“22 Jump Street” – A Sequel about Sequels


Comedy sequels never work. With few exceptions most comedy film sequels tend to play out as mere shadows failing to capture the success of the previous film or end up repeating the same jokes until the audience has simply gotten fatigued. 21 Jump Street, the 2012 reboot of the 80s/90s undercover police procedural sidestepped the stigma of most Hollywood remakes/reboots by opting to execute the series’ core concept, cops undercover as students in a school setting, as a comedy rather than the original’s soapy procedural format. Woven in the execution was a witty commentary on generational nostalgia and a meta-commentary on the film’s production itself being a result of said nostalgia. The result was a rousing critical & commercial success and helped to cement directors Phil Lord & Chris Miller (Cloudy with a Chance of Meatballs, The Lego Movie) as in-demand filmmakers. Now Lord & Miller have the unenviable task of following up such a breakout hit without falling into the pitfalls most comedy sequels are destined for. What ensues is perhaps the ultimate comedy sequel for our times and possibly the most brutal and honest piece of meta-fictional commentary on the nature of sequels in general.

Told to “do the exact same thing as last time” to ensure that “everyone is happy,” by their superior at the police department (an obvious stand-in for movie executives, given some on-the-nose dialogue) undercover cops Schmidt (Jonah Hill) and Jenko (Channing Tatum) are once again set to infiltrate school (college this time rather than high school from the last film) in order to stop the trafficking of the latest synthetic drug. However,  Phil Lord and Chris Miller won’t make the same film twice, instead they play and make fun with the expectations that sequels should be content to be more of the same. This is a movie where its chosen form and structure is a joke unto itself. The writers (Michael Bacall, Oren Uziel and Rodney Rothman, with Jonah Hill getting a story credit) along with Lord and Miller up the ante with this film not just in terms of scale/budget: everything is funnier, sillier, and meta. The fourth wall doesn’t just break, it is deconstructed. It’d be one thing if the film and its characters were merely self-aware, knowledgeable that they are in a film but, such a joke is commonplace and overdone at this point. What separates a film like 22 Jump Street from something like an Edgar Wright film (Hot Fuzz, Scott Pilgrim) or an episode of Family Guy is a willingness not to settle on self-awareness as the joke, but rather using it as a setup for others. The movie occasionally resembles a modern answer to old-school vaudevillian comedic acts in terms of its fast and loose style and knowing-parody. Like improv comedy theater, the film is peppered with throwaway gags and thanks to subtle visual design, elastic editing & cinematography which bends the on-screen reality: the film is like a living cartoon. The movie gets weirder than any of the trailers or marketing suggests but it is held together by a humanity that is noticeably absent from other features attempting a similar vibe.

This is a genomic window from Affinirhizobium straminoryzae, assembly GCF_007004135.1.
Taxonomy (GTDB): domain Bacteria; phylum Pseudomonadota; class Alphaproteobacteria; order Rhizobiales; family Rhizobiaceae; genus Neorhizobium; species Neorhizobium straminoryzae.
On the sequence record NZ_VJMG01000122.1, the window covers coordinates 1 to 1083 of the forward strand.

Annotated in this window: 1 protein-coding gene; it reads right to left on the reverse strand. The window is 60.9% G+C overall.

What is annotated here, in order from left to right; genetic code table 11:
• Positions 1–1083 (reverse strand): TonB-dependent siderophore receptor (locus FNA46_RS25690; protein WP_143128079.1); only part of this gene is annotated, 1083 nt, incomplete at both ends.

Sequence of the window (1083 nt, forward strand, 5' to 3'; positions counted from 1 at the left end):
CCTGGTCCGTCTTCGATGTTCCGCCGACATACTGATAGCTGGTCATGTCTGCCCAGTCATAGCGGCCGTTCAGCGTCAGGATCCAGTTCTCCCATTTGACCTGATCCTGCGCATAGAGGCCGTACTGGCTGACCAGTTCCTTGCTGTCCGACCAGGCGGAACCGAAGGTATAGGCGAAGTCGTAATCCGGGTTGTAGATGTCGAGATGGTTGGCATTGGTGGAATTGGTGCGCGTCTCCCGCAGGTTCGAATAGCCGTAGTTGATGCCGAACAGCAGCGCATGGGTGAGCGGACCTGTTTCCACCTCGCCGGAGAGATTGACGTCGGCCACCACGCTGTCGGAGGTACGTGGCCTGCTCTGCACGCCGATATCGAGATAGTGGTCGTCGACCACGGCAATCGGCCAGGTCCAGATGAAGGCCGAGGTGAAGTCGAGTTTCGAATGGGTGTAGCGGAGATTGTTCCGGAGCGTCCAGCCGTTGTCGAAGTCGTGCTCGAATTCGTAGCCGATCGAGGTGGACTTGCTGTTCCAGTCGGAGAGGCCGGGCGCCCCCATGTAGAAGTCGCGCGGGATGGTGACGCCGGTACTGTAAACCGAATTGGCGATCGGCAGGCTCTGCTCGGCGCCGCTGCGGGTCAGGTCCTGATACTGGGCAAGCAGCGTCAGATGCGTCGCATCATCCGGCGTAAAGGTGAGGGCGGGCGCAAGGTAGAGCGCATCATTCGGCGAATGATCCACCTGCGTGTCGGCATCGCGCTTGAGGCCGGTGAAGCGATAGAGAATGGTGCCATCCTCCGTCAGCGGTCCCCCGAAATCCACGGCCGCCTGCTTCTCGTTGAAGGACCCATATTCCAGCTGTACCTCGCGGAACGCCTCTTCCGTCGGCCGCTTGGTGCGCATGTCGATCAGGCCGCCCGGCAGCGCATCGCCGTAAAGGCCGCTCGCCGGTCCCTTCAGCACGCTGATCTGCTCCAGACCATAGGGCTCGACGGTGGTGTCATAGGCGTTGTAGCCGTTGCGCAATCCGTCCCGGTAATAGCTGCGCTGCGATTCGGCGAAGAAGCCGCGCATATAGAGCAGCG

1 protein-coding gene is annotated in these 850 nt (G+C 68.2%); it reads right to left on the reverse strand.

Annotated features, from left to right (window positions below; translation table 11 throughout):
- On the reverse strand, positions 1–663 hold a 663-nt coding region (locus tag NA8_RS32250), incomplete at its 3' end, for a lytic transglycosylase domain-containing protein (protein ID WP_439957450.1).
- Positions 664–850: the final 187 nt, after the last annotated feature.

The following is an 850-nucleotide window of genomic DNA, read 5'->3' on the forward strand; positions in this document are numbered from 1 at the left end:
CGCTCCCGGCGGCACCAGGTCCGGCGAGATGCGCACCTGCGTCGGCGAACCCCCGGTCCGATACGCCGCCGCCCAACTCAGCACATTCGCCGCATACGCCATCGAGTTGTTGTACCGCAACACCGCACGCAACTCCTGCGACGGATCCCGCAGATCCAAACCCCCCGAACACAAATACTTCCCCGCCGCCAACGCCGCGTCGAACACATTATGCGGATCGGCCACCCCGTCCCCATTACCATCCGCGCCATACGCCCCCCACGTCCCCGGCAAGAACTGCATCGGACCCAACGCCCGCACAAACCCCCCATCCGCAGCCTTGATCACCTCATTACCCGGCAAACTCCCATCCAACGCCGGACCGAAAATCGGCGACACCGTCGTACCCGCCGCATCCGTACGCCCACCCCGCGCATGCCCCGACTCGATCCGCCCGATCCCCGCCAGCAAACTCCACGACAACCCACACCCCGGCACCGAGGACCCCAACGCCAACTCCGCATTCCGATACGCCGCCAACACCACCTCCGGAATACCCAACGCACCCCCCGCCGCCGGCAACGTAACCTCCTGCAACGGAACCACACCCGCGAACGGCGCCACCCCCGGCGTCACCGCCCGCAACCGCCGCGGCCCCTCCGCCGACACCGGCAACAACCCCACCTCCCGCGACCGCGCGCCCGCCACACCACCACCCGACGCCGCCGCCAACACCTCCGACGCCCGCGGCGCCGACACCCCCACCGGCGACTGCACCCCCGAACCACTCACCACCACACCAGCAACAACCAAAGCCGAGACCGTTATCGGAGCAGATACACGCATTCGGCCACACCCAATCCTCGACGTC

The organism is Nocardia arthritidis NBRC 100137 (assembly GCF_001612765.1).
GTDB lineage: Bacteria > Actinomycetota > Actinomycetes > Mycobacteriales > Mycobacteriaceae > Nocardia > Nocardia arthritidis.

The central “bromance” between Schmidt and Jenko is played with the sort of heartfelt sincerity that almost runs contrary to the living cartoon that the filmmakers have constructed but it is woven in so well and carries the film and the narrative focus as it becomes less about two buddies partying shenanigans and more about the intricacies of male friendship. Every dialogue between the pair seems almost ripped from every romantic comedy, but it never plays as homosexual panic. The joke isn’t that the relationship can be misconstrued or how it’s not normal, the joke is that it’s simply a sweet platonic love and they’re not quite aware of what’s going on. They just know how close and important they are to each other, the rest of the world be damned.

Also holding the film together is the very formula of the film that it lampoons. Many confuse self-awareness with self-deprecation but like the comically deep friendship between our two “heroes” the film isn’t ashamed of itself. It follows its premise and characters with sincerity and clearly loves its goofy setup and our adorably dumb cast of characters. Hill and Tatum are backed up by a myriad of recognizable faces who each contribute precise comic antics to the picture but it’s really Hill & Tatum’s show. While Hill has long been associated with these types of films, Tatum has truly found a comfort in comedy all while exhibiting aptitude for the ridiculous. Also of note is relative newcomer Jillian Bell (from the cult comedy series Workaholics) whose fast-paced deadpan delivery is wonderfully oozing with the comedic disdain of a Jackie Mason or Rodney Dangerfield. Her skills really shine in a scene that has her playing off of Hill in a sort of parody on the Brad Pitt vs Angelina Jolie fight from Mr. & Mrs. Smith that’s great despite the trailers and ads spoiling it to death. Rounding out the cast are rapper/actor Ice Cube, given a much more substantial role than the previous film, as well as the myriad of recognizable cameos throughout the film.

21 Jump Street seems destined to become remembered as a “classic” comedy film in the same way Airplane or Ghostbusters or the films of Mel Brooks. 22 Jump Street is, without a doubt, every bit as good as the first (arguably better) – and it plays differently enough to make the comparison somewhat unfair. Phil Lord and Chris Miller have done the impossible twice this year: first by making The Lego Movie, a toy-brand cash-in, into a remarkable family film; and now they have made a good comedy sequel film. There is no telling where these filmmakers will go next, though the end credits of 22 Jump Street do jokingly suggest some ideas.

P.S.  You really should stay through the credits.

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